All the kids in a town over night become feverish and have convulsions. The next day they start to become evil, change their names for those of kids killed long ago, and then start killing ... See full summary »
Jamie Renée Smith,
A boy preacher named Isaac goes to a town in Nebraska called Gatlin and gets all the children to murder every adult in town. A young couple have a murder to report and they go to the nearest town (Gatlin) to seek help but the town seems deserted. They are soon trapped in Gatlin with little chance of getting out alive.Written by
When Burt and Vicky are driving around and end up at the gas station, the sun is near sunset. But a few scenes later on, the sun is high like it's late morning, even though it takes place later on in the same day. See more »
The director's intial cut was much longer than the version that eventually made it to theaters and video. Amongst the missing footage:
A longer prologue where several other adults are killed, most noticlbly a deputy whose throat is slashed and then stabbed in the chest, and a farmer who is hacked to death outside his barn by a group of pick-axe wielding kids.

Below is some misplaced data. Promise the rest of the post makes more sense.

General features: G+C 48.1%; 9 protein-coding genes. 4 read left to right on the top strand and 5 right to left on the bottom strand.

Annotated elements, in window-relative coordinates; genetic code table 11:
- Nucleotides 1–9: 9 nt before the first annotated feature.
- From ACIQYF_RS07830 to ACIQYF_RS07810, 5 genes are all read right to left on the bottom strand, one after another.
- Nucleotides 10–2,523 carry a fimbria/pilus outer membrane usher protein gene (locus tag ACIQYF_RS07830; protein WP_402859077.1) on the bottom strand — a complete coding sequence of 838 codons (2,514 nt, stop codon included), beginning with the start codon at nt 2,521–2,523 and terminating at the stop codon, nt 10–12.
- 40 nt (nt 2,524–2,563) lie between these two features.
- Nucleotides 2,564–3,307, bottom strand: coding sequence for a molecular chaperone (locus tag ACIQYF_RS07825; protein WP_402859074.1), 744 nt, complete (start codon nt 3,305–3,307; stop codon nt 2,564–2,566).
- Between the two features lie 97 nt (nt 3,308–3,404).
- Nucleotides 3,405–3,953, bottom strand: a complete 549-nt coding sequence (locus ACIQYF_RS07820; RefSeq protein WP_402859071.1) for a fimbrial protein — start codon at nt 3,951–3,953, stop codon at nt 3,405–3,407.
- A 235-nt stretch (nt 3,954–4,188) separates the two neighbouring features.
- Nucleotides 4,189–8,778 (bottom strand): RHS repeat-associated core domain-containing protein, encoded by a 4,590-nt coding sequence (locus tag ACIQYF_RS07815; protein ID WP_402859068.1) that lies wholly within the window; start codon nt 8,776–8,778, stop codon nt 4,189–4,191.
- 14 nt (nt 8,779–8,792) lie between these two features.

A scene between Sarah and Job's parents before the slaughter. They talk over the breakfast table about Sarah's drawings of the upcoming massacre and how they think something awful is about to happen.
A scene where Isaac prays to He Who Walks Behind The Rows only to receive a horrific vision of his impending fate.
The murder rate is as high as an elephant's eye in this flaccid adaptation of Stephen King's short story. While driving through Nebraska en route to a new job, medico Burt (Peter Horton) and his wife Vicky (a PR-Terminator Linda Hamilton) nearly run over a mutilated boy who staggers from the cornfields. Seeking help, they enter the town of Gatlin, whose under-20 residents have butchered their parents per the decree of junior-grade holy roller Isaac (John Franklin), who preaches the word of a being called "He Who Walks Behind the Rows." King's original story (from his 1978 collection Night Shift) was a lean and brutal melange of Southern-Gothic atmosphere and E.C. Comics-style gore, which script Greg Goldsmith effectively neutralizes by adding a youthful narrator (a grating Robbie Kiger) and putting an upbeat spin on the story's morbid conclusion. Fritz Kiersch's direction is TV-movie flat, with the sole inspired moment (hideous religious iconography glimpsed during a bloody "service") delivered as a throwaway. Aside from Horton and Courtney Gains (as Isaac's hatchet man Malachai), the performances are dreadful, and the depiction of the Lovecraftian monster-god as a sort of giant gopher inspires more laughter than terror. Amazingly, the film spawned six sequels; Franklin (Cousin Itt in the Addams Family films) later appeared in and wrote 1999's Children of the Corn 666.
9 of 15 people found this review helpful.
Was this review helpful to you?
| Report this